– Jack Reynolds.

Read how Jack gets his Wake-Up Call

The Liberty Tree – a Review

The Liberty Tree
Drunk to Sober, via Love, Death, Disintegration & Freedom
Suzanne Harrington

Check out Liberty Tree at The Book Depository.

This book took some guts to write.

17674750-205x300Because it can’t be easy writing a book directed to your kids about the sometimes very dark days in your life and how their (then ex-husband to the author) father, Leo, commited suicide. The Liberty Tree is in part an ode to Leo and in part a very revealing and emotionally heavy autobiography.

Thankfully, Suzanne Harrington has the writing skills to make a sad story compelling and somewhat entertaining to read. You get the feeling nothing is spared in the pages, no secret is left unrevealed. And for that: big kudos to the writer.

I must say though that the book made me angry at times. You think: how can someone be so desperate and take so many drugs, drink so much and be so lost? It almost makes your head spin at times and I can imagine it makes her kids kind of crazy to read about too.

But I understand why she wrote it; when you have so much inside of you dying to get out, so many untold stories – you need to do something like this. And I can imagine it feels like a giant relief once it’s done.

Kind of like: This was me. It’s over. I’m saying goodbye to it.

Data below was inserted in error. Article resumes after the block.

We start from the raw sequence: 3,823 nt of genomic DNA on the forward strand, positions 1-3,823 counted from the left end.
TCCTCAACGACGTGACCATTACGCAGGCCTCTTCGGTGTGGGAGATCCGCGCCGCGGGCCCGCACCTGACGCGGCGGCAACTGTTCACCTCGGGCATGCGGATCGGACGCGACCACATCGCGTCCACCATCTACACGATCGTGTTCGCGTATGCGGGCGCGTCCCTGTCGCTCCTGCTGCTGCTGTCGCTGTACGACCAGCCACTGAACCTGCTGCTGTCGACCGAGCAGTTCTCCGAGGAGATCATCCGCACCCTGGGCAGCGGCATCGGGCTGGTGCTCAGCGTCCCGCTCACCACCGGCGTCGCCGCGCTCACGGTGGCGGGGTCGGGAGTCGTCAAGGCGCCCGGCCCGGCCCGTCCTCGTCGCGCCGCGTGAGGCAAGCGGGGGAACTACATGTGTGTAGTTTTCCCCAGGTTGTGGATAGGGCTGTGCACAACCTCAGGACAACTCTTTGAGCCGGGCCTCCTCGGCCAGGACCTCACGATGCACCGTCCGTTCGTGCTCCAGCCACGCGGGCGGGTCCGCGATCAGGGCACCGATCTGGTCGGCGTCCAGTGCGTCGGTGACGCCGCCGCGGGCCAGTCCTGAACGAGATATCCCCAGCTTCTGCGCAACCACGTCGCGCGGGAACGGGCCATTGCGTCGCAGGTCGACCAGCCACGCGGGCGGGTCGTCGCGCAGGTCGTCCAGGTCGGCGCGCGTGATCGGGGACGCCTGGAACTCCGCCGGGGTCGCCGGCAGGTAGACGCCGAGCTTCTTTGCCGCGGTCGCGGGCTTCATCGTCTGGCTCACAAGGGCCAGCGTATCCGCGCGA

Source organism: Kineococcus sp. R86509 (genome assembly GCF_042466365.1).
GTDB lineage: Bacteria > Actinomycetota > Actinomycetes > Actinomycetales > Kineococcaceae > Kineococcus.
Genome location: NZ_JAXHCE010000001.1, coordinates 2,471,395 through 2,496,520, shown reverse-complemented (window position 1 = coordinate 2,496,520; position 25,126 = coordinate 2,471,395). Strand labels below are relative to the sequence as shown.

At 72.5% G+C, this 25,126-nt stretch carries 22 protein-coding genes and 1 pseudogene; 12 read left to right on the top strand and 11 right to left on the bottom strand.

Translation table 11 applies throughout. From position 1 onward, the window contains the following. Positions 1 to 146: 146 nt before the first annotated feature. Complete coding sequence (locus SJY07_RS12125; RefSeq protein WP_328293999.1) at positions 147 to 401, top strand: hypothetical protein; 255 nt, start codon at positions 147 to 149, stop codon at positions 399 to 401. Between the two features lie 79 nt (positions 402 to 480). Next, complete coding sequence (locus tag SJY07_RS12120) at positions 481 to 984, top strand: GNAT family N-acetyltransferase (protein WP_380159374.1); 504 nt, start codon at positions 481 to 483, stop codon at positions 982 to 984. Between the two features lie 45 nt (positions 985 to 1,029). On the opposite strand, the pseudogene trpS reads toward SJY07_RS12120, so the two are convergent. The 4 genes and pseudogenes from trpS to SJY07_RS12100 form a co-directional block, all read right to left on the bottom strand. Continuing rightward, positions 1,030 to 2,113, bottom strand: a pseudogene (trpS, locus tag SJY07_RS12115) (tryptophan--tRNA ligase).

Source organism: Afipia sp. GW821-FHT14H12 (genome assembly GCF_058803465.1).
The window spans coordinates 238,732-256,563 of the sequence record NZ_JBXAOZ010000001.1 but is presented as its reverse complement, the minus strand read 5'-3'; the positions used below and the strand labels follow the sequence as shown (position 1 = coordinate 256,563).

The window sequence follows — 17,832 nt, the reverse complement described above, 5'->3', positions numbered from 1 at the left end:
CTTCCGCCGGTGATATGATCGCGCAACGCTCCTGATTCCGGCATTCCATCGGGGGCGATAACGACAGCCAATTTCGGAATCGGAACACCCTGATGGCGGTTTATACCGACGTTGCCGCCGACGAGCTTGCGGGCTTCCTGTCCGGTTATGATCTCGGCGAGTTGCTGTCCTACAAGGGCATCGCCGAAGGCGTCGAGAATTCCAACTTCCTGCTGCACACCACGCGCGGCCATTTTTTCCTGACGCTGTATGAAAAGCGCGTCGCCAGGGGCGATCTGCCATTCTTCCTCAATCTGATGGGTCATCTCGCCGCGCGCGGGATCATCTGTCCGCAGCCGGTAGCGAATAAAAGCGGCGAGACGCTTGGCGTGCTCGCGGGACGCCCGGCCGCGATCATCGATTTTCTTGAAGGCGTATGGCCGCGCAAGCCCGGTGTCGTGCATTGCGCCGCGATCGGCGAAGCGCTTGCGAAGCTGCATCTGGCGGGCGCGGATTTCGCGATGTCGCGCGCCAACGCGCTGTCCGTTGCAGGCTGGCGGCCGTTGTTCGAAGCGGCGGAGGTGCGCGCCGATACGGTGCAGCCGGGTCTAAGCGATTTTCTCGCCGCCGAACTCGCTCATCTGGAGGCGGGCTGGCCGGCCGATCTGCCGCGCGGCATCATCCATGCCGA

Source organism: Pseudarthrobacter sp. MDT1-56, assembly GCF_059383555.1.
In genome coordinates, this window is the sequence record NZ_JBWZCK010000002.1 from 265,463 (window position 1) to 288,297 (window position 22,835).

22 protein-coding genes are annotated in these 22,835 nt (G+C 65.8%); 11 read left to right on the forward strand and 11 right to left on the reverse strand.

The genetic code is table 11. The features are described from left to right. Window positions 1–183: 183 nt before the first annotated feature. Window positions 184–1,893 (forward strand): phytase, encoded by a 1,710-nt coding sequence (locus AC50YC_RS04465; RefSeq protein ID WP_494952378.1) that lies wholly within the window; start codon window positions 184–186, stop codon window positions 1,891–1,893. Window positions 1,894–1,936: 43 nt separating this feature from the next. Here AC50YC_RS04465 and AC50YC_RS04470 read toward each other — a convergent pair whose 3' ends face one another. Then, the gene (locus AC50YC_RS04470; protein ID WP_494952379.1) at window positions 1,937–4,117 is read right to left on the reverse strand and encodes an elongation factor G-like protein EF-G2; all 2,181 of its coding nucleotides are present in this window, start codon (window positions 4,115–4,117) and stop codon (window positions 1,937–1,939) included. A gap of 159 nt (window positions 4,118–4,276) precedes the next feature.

What I think is a big benefit from a book like The Liberty Tree and one reason she wrote it, is that it can help others battling with depression, alcoholism, drugs, and self-loathing. I think that is the book’s ultimate value: “Look at Suzanne, once she was this complete wreck and now she’s this talented author. There’s hope. No matter what, there’s hope.”

A powerful book. A needed book. But not for the faint of heart.

Check out Liberty Tree at The Book Depository.

What’s An Everyday Psychopath?


That’s the question I asked myself before I published my new short story collection by the same name, Everyday Psychopaths. There’s something fascinating about people going crazy and doing unpredictable things. Crazy people are all around us and there’s at least a little bit of crazy in all of us.

Being crazy or a psychopath are of course loose terms that are hard to define. People tend to throw them around without any medical examinations to back them up. But if you google/wiki the word the following definition comes up:

Psychopathy is a personality or mental disorder characterized partly by antisocial behavior, a diminished capacity for remorse, and poor behavioral controls. As a diagnostic category in the Diagnostic and Statistical Manual of Mental Disorders, psychopathy has been replaced by antisocial personality disorder (ASPD).

Surely, most people don’t see it exactly like that when they hear the word “psychopath”, but the “diminished capacity for remorse” is pretty much spot on.